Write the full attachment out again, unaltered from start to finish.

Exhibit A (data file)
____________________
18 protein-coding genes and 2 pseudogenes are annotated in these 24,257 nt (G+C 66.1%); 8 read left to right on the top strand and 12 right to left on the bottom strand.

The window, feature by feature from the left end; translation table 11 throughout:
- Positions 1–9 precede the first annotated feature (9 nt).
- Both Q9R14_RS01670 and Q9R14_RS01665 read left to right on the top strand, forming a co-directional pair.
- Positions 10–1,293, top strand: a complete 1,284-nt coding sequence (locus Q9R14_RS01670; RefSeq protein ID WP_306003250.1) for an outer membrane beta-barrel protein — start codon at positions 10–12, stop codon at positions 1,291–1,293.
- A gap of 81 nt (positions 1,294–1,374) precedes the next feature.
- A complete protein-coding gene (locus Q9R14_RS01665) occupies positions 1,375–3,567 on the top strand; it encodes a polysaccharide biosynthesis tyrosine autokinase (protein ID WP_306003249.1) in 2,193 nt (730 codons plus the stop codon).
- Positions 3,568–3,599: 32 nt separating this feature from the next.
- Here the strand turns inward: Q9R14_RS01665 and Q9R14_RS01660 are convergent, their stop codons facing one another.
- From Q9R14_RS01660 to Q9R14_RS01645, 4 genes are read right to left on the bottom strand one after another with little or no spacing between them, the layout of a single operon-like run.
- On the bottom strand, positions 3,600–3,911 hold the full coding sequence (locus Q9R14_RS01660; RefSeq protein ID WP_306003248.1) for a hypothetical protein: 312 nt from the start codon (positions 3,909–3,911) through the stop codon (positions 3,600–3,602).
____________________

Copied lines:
18 protein-coding genes and 2 pseudogenes are annotated in these 24,257 nt (G+C 66.1%); 8 read left to right on the top strand and 12 right to left on the bottom strand.

The window, feature by feature from the left end; translation table 11 throughout:
- Positions 1–9 precede the first annotated feature (9 nt).
- Both Q9R14_RS01670 and Q9R14_RS01665 read left to right on the top strand, forming a co-directional pair.
- Positions 10–1,293, top strand: a complete 1,284-nt coding sequence (locus Q9R14_RS01670; RefSeq protein ID WP_306003250.1) for an outer membrane beta-barrel protein — start codon at positions 10–12, stop codon at positions 1,291–1,293.
- A gap of 81 nt (positions 1,294–1,374) precedes the next feature.
- A complete protein-coding gene (locus Q9R14_RS01665) occupies positions 1,375–3,567 on the top strand; it encodes a polysaccharide biosynthesis tyrosine autokinase (protein ID WP_306003249.1) in 2,193 nt (730 codons plus the stop codon).
- Positions 3,568–3,599: 32 nt separating this feature from the next.
- Here the strand turns inward: Q9R14_RS01665 and Q9R14_RS01660 are convergent, their stop codons facing one another.
- From Q9R14_RS01660 to Q9R14_RS01645, 4 genes are read right to left on the bottom strand one after another with little or no spacing between them, the layout of a single operon-like run.
- On the bottom strand, positions 3,600–3,911 hold the full coding sequence (locus Q9R14_RS01660; RefSeq protein ID WP_306003248.1) for a hypothetical protein: 312 nt from the start codon (positions 3,909–3,911) through the stop codon (positions 3,600–3,602).